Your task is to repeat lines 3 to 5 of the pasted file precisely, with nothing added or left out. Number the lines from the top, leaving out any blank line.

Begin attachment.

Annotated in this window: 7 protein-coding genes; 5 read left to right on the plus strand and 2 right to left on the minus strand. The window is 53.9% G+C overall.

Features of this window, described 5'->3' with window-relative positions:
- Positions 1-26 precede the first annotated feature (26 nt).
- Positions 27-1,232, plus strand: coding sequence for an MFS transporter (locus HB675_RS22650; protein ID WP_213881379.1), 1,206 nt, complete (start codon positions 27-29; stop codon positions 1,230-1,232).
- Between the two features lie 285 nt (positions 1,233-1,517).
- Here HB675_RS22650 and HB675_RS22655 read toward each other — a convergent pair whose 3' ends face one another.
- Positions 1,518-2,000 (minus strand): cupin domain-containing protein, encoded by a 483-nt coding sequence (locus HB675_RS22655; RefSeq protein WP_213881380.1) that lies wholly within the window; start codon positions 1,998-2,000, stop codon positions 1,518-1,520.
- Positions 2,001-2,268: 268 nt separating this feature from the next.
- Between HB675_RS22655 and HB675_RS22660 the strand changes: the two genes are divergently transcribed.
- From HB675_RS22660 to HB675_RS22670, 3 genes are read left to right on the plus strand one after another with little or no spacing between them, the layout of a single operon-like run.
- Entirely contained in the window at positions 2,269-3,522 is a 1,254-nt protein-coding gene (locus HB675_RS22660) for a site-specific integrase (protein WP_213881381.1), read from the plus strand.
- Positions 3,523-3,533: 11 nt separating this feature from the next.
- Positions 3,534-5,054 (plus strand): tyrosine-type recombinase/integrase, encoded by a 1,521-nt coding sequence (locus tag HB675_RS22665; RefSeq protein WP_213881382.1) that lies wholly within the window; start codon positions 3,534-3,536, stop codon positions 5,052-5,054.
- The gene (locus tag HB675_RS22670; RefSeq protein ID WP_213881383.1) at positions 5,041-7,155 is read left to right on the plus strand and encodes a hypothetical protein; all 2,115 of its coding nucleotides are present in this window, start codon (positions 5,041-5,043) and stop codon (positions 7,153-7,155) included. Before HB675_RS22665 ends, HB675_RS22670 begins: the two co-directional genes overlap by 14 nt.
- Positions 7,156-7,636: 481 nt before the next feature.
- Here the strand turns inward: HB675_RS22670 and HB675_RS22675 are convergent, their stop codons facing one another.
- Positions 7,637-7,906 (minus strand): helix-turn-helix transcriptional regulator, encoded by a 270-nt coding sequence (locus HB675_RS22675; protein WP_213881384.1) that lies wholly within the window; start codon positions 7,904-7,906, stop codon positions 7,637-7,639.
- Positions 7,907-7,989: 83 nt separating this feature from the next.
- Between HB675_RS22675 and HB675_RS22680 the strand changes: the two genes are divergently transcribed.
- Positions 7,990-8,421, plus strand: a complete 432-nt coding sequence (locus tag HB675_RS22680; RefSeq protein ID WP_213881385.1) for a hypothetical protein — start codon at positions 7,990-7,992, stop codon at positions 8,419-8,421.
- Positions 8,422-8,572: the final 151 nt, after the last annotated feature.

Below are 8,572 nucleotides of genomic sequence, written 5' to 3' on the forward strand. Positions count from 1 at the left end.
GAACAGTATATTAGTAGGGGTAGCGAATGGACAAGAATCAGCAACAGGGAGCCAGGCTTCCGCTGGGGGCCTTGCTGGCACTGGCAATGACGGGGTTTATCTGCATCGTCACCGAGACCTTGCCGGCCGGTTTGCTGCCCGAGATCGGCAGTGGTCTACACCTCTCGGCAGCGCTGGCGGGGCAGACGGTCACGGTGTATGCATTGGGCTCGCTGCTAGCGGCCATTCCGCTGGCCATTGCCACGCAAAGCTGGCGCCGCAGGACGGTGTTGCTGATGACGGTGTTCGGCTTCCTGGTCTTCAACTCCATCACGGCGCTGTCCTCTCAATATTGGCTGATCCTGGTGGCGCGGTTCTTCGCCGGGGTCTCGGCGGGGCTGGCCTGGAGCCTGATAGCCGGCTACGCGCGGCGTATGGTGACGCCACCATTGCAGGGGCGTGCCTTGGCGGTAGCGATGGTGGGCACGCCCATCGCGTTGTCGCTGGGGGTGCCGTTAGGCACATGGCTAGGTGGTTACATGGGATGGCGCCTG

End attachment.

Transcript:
- Positions 1-26 precede the first annotated feature (26 nt).
- Positions 27-1,232, plus strand: coding sequence for an MFS transporter (locus HB675_RS22650; protein ID WP_213881379.1), 1,206 nt, complete (start codon positions 27-29; stop codon positions 1,230-1,232).
- Between the two features lie 285 nt (positions 1,233-1,517).